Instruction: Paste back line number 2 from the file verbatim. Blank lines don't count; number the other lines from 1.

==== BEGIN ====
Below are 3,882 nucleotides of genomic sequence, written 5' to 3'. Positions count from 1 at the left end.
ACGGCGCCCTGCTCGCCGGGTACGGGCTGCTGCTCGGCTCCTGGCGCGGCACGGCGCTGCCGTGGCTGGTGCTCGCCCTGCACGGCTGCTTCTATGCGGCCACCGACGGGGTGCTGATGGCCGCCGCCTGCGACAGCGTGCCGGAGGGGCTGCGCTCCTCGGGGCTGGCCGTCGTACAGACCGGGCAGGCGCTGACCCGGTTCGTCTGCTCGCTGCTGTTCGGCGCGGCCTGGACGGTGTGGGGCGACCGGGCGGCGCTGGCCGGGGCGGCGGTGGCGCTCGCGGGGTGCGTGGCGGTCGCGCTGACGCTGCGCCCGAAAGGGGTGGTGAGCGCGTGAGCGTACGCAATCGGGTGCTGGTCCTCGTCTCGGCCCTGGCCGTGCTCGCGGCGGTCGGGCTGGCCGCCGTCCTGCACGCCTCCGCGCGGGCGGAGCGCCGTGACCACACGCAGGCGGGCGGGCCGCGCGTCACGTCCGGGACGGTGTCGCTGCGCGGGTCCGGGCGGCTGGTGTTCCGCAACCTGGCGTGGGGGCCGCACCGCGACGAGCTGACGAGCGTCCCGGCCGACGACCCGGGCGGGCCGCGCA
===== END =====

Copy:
ACGGCGCCCTGCTCGCCGGGTACGGGCTGCTGCTCGGCTCCTGGCGCGGCACGGCGCTGCCGTGGCTGGTGCTCGCCCTGCACGGCTGCTTCTATGCGGCCACCGACGGGGTGCTGATGGCCGCCGCCTGCGACAGCGTGCCGGAGGGGCTGCGCTCCTCGGGGCTGGCCGTCGTACAGACCGGGCAGGCGCTGACCCGGTTCGTCTGCTCGCTGCTGTTCGGCGCGGCCTGGACGGTGTGGGGCGACCGGGCGGCGCTGGCCGGGGCGGCGGTGGCGCTCGCGGGGTGCGTGGCGGTCGCGCTGACGCTGCGCCCGAAAGGGGTGGTGAGCGCGTGAGCGTACGCAATCGGGTGCTGGTCCTCGTCTCGGCCCTGGCCGTGCTCGCGGCGGTCGGGCTGGCCGCCGTCCTGCACGCCTCCGCGCGGGCGGAGCGCCGTGACCACACGCAGGCGGGCGGGCCGCGCGTCACGTCCGGGACGGTGTCGCTGCGCGGGTCCGGGCGGCTGGTGTTCCGCAACCTGGCGTGGGGGCCGCACCGCGACGAGCTGACGAGCGTCCCGGCCGACGACCCGGGCGGGCCGCGCA